Fabric Care 101

There are two types of garment cleaning: Wet cleaning and Dry cleaning.

Dry cleaning uses fluids (solutions) to remove soil and stains from fabric. It is called “dry cleaning” because the solutions contain little or no water and do not penetrate the fibers as water does. The cleaning action is between the fibers. Dry cleaning is suitable for delicate fabrics and other garments which cannot be washed by water. (advantages) Dry cleaning has the ability to dissolve greases and oils in a way that water cannot. Dry cleaning helps to return garments to a ‘like-new’ condition, using precautions to prevent shrinkage, loss of color, and fabric distortion. Dry cleaning prolongs the life of a garment, preventing the accumulation of dirt and soil, which act as an abrasive, causing rapid wear of fibers.

Wet cleaning is the process of removing soils from garments and other textile items through the use of water and complimentary solutions, (such as detergents) and using precautions to prevent shrinkage, loss of color, and fabric distortion. The cleaning action is through the fibers.

Care Labels  Manufacturers are required to attach a permanent care label to textile garments to provide directions for their care. All components of the garment, including trim, should be colorfast and remain unaltered during cleaning.

Professional cleaning involves many different operations, all performed by skilled people and designed to give your garments a (like- new) fresh and clean appearance.

Procedures include:

  • Check the care label for instructions and fiber content
  • Classify the garment according to fabric type, color, and degree of soiling
  • Remove stains using special solutions and stain removal techniques
  • Dry clean, wet clean, or launder according to care label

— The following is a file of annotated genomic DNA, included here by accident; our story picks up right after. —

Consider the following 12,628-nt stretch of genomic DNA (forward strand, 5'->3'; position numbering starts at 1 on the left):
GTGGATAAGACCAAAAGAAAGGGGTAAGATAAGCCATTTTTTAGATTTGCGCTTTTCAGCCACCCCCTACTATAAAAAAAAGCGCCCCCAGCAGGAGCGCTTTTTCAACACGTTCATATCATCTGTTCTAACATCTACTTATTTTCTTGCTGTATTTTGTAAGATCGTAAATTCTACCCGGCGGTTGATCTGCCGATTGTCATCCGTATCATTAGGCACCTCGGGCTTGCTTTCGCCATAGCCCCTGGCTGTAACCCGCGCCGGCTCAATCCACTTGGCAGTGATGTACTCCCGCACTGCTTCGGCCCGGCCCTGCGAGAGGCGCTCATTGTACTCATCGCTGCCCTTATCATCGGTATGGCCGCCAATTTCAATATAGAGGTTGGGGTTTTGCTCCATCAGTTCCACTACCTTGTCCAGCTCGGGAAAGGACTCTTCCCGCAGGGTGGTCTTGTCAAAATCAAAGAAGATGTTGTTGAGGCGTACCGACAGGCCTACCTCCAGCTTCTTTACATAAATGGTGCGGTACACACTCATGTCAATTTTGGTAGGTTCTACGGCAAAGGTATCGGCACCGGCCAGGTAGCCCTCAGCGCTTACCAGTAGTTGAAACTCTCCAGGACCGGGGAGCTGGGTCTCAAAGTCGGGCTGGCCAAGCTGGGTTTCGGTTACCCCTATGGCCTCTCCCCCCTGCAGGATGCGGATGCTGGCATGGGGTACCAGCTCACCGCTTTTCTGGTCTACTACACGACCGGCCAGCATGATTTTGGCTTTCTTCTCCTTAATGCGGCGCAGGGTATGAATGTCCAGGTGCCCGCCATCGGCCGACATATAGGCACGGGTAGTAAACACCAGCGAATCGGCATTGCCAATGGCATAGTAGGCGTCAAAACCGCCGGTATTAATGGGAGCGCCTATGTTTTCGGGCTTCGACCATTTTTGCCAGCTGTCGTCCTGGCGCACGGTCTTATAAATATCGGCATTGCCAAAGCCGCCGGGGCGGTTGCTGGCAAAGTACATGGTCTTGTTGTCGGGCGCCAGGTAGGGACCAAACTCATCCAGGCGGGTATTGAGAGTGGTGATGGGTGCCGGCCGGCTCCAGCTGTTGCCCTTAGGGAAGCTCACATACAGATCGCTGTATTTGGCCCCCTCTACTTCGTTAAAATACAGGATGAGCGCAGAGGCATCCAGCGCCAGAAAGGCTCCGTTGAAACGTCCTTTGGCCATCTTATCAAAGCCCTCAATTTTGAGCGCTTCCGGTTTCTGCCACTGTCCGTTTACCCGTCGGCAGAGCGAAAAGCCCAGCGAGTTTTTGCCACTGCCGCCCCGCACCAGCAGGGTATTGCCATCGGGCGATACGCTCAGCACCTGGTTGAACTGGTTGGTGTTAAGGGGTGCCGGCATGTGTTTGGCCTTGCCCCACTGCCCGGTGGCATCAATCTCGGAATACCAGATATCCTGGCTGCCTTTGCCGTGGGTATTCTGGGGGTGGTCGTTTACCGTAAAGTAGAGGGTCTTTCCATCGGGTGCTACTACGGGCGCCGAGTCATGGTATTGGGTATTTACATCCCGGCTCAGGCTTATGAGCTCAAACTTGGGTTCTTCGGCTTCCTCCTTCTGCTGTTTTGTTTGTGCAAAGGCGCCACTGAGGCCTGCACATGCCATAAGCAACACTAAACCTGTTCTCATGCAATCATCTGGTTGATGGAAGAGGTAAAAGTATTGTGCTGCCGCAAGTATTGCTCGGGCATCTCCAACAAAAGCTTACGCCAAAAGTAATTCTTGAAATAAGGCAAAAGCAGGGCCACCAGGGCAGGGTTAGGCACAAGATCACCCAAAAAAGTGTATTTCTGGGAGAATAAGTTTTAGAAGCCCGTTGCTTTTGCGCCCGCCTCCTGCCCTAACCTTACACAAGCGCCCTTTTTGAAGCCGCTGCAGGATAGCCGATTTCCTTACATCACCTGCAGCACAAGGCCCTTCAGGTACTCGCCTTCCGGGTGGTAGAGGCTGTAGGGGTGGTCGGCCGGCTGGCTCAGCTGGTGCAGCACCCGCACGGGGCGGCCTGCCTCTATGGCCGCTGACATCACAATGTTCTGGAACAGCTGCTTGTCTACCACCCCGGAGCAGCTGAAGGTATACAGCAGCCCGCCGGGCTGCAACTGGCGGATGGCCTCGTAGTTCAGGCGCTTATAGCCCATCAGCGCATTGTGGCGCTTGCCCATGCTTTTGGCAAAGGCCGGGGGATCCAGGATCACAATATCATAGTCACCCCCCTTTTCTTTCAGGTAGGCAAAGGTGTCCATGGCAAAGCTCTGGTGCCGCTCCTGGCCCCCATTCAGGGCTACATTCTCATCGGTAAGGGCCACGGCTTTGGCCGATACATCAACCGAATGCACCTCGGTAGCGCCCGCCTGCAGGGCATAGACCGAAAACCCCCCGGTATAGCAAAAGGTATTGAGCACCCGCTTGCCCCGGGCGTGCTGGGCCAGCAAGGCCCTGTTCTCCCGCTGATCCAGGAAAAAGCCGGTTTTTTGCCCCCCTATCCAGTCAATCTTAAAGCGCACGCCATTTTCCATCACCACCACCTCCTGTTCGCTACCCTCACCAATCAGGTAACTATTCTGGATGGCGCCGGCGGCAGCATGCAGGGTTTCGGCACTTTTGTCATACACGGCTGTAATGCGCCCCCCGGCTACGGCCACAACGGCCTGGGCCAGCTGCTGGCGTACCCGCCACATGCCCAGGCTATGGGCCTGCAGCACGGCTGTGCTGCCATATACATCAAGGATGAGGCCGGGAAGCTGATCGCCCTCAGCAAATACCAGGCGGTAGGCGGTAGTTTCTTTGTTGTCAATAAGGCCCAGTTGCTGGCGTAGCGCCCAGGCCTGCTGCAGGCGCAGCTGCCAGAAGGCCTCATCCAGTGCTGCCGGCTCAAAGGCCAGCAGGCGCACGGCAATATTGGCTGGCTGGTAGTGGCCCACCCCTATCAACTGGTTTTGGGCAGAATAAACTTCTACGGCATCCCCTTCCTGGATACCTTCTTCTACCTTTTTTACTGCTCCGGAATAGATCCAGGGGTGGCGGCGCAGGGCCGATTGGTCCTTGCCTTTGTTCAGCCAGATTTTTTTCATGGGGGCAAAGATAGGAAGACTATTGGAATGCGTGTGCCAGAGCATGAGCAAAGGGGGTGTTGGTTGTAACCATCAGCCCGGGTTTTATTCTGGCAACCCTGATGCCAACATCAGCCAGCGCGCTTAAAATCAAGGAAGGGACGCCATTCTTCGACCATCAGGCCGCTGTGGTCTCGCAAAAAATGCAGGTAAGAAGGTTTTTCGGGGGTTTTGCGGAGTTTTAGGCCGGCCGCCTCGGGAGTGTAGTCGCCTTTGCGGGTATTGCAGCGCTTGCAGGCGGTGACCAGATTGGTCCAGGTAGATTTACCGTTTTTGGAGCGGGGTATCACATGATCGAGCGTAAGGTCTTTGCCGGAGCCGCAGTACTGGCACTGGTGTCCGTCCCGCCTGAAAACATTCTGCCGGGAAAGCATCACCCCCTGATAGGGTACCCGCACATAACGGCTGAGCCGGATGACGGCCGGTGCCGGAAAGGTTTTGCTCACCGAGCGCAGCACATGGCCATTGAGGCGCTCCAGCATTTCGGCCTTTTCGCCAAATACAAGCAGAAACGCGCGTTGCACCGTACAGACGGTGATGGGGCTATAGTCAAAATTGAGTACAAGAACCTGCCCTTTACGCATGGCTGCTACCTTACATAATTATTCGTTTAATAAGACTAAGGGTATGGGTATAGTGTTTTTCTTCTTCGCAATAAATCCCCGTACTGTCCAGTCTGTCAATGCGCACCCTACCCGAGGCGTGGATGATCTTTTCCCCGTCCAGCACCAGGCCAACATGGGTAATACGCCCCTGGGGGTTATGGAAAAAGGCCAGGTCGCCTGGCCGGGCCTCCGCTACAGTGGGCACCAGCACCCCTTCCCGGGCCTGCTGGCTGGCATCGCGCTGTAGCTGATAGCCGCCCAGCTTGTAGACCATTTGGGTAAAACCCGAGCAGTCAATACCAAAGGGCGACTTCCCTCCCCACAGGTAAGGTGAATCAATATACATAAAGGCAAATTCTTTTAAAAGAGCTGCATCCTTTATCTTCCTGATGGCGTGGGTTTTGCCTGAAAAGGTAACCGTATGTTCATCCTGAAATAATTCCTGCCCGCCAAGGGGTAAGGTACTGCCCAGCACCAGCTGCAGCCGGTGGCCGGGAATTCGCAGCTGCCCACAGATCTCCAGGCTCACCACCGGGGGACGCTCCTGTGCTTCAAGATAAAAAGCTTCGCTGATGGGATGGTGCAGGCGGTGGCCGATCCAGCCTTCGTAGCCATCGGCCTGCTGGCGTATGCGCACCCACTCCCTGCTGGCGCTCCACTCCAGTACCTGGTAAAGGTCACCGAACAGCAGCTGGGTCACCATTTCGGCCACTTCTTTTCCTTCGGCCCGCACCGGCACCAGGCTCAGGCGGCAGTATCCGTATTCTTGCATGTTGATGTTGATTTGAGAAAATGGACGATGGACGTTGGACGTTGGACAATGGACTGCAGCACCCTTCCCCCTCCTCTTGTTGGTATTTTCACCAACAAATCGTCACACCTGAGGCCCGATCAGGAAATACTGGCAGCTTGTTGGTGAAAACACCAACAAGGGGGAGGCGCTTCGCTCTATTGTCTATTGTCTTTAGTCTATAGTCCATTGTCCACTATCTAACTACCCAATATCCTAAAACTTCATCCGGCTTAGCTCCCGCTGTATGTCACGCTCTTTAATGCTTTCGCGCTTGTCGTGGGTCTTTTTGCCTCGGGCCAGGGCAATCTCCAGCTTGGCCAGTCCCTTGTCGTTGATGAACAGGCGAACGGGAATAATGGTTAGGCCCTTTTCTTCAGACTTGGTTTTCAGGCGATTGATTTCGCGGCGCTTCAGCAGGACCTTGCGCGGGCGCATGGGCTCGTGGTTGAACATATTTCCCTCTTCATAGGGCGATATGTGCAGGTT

• Reapply sizing, water repellency or other finishes as required
  • Finish the garment on professional pressing equipment to restore it to its original shape, feel, and appearance
  • Replace missing buttons and perform minor repairs as required
  • Inspect the garment to meet high quality standards
  • Package the garment in protective wrapping

Help your Clothes and Your Cleaner

  • When at home, always or soak a “spill” from a fabric. Excessive rubbing can damage the fabric and remove the dye.
  • Bring your garments for professional cleaning as soon as possible after a stain occurs. Stains left too long can become permanent and damage the fabric.
  • Protect your clothing from perfumes, lotions, antiperspirants, and hair products. Many of these solutions contain alcohol and will damage some dyes. These “invisible stains” often appear after being exposed to the cleaning processes.
  •  Protect garments, especially silks, from excessive body perspiration. Body salts can weaken fibers and cause dyes to discolor.
  • Prolonged exposure to direct sunlight will also weaken fibers and discolor areas of the garment.
  • Do not press stained or soiled clothing, as the heat can set stains.
  • Point out stains on your garment or discuss concerns with our customer service personnel.
  • Have matching co-ordinates cleaned together so colors will remain uniform